The Evolution of Interests

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Many, if not most of us are well invested in our interests, and by interests I mean hobbies, subjects we actively pursue knowledge and experience in. We tend to self-identify with these interests and let it take form with the self as part of who we are. An example would be being a gamer, a bookworm, a body-builder, a baker, a huntsman, a fisherman and whatever you please, I think you get the idea. These interests are developed over long-periods of time and sometimes it’s so strong that we continue with that interest all our life, maybe even pursuing a career in that interest. But what about when we lose an interest?

Losing an interest seems to be something that doesn’t happen as often as taking an interest, or at least it’s not nearly as apparent. Nobody ever says “I’ve stopped knitting”, but I’m sure plenty of people have said “I’ve taken up knitting”. I believe the reason for this is that people do become attached to these interests as they feel it is part of who they are, that they’d be someone different if they lacked said hobby. Either that or they don’t want to be seen as giving up on something. Now, if losing an interest means losing a part of who you are, then is that change resisted?

Well, in my opinion, the change is only resisted when the change in character is conscious and not accepted by the individual. In the past 2-3 years I’ve personally experienced this very thing with video games.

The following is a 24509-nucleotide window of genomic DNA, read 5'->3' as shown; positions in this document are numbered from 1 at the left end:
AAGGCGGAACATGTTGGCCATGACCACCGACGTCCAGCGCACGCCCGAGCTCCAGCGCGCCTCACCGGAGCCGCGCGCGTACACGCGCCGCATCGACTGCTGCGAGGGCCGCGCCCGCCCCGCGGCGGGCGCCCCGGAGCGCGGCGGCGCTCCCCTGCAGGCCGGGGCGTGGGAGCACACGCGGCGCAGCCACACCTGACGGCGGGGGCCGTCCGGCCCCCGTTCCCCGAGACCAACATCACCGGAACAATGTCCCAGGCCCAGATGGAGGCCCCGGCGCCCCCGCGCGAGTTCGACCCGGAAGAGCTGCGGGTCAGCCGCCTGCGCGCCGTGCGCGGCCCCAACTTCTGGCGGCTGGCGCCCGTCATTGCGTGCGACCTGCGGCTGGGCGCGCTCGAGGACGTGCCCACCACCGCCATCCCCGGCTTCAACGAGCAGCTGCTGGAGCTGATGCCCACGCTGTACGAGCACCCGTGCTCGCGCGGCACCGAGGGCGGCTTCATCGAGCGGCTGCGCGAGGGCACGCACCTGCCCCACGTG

From a very young age I played video games religiously, it was easily my biggest interest, one I used to put hours into every day. This only continued through primary and secondary school. However from about age 17 onwards (I’m almost age 20 as of writing this) I’ve noticed my interest diminish. What is interesting though is that I’ll still try to play, I’ll still attempt to convince myself that I’m interested in the next ground-breaking release. No matter what though, I’ll always feel that little niggle in the back of my skull reminding me that this is all a pitiful charade of self-delusion. Nowadays I’m lucky to be seen playing games for even a couple of hours per week, sometimes not even at all, and I know I’m not accepting my waning interest. I assume that I reject the change because it’s taking away what I thought I was.

I’m coming to accept the change though, that I might not be such a gamer any more. I prefer to invest myself in more productive activities like writing, reading, studying and working. Plus more active interests like weight-lifting, social outings, visiting friends and family and more. The benefits of this change are clear, though the mind seems like it still has attachments to break independent of the body. I know I’ll never “give up” playing games, I mean why consciously deprive myself of something that might pique my interest? However I think some self-reflection and more novel experiences will help solidify my ever-changing idea of self, that as an individual I am not simply the sum of my interests. They’ll continue to be added and dispensed of with time like natural selection.

The bottom line is that your interests do not solely dictate who you are, so embrace the change. To fight it is to suppress the evolution of self and your journey to becoming the strongest version of yourself. Allow yourself to delve in and out of everything and anything as you grow without regrets.

– Jamie

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Featured Image: ©Roo Reynolds